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developing a cryptocurrency called the libra. the treasury department has expressed very serious concerns that libra could be misused by money launderers and a terrorists financiers. cryptocurrency such as bitcoin have been exploited to support billions of dollars of illicit taxvity like cybercrime, evasion, extortion, ransomware, illicit drugs, human trafficking. many players have attempted to use cryptocurrency's to find maligned behavior. this is indeed a national security issue. the united states has been at the forefront of regulating entities that provide kept oh currency. asset servicelow providers to operate in the shadows and will not tolerate the use of the cryptocurrencies in support of
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illicit activities. host: pull something from that and what is he saying? the concern coming out of the treasury department is one of financial crime. -- badely that bag guys can use the proceeds from --icit activity and s that type oft activity, he is taking and aim at all cryptocurrency saying, we are going to start stepping in and we are going to start trying to regulate some of the intermediaries in these transactions to help to ensure some market integrity because there are a lot of bad things that happened in the world and people can hide their money via some of these cryptocurrencies. host: when you talk about bitcoin, the ideas that when you invest in bitcoin, it grows in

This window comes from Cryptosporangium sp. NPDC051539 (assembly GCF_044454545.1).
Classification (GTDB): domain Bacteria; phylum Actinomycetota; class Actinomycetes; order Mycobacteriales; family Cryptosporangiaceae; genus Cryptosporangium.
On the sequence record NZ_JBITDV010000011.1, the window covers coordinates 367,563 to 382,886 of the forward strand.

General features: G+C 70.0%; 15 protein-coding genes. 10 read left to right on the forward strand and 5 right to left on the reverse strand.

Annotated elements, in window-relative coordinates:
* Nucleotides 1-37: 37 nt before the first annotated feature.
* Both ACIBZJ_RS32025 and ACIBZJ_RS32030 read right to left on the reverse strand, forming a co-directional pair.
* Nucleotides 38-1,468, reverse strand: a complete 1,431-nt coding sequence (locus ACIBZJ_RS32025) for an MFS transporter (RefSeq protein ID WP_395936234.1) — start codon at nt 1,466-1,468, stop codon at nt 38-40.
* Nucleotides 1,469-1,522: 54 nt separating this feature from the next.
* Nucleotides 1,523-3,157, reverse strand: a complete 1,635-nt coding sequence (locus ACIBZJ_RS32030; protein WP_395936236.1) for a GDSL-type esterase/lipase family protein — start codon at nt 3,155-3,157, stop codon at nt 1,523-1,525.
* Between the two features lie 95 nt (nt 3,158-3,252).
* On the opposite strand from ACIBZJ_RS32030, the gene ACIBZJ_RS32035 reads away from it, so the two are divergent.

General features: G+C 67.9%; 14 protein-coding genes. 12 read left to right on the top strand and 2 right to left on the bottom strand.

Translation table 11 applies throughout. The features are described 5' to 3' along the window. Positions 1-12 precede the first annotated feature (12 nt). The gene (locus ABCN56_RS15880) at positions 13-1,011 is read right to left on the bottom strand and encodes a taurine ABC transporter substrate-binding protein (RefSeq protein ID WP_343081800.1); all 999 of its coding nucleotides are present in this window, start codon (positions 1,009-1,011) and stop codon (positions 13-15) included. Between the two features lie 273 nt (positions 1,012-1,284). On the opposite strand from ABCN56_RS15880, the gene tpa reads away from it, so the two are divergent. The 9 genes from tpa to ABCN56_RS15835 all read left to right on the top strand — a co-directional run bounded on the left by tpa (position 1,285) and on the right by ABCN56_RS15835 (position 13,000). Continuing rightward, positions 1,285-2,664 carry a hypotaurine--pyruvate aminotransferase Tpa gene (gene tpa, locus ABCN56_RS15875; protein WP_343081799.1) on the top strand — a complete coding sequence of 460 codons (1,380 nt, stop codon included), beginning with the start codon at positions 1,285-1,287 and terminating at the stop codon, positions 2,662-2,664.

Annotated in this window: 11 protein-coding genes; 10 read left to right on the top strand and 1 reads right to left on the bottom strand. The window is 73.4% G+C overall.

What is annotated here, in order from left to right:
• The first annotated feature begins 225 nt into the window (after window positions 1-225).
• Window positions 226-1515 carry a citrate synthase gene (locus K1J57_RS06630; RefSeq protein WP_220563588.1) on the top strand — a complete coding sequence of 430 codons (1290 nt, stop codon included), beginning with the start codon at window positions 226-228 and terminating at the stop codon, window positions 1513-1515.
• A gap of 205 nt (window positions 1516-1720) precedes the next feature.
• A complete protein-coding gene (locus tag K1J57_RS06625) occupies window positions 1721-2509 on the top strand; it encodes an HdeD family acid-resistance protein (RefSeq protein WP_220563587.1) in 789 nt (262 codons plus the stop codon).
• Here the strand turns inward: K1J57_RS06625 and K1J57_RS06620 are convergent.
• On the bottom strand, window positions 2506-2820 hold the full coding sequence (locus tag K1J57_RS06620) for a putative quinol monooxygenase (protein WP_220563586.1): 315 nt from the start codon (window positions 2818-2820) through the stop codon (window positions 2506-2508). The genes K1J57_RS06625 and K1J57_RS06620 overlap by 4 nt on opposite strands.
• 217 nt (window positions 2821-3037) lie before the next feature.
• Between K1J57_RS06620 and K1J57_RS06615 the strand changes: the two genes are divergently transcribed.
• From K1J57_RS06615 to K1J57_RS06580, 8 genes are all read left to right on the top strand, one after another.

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value. does the facebook concept have that feature? guest: bitcoin and the libra are entirely different concepts even though they raise certain kinds of concerns. bitcoin is entirely decentralized. really, anyone can get into the process of memorializing newsactions and creating a network, and as a result, it is very hard to censor and it is very hard to unwind transactions on the bitcoin block chain. libra is, by contrast, highly centralized. facebook for the moment is driving the bus. it says that any year or so, it may end up handing the baton to the libra association at large, so right now, they're only 27 or 28 entities. but that is very, very different nodes world of far-flung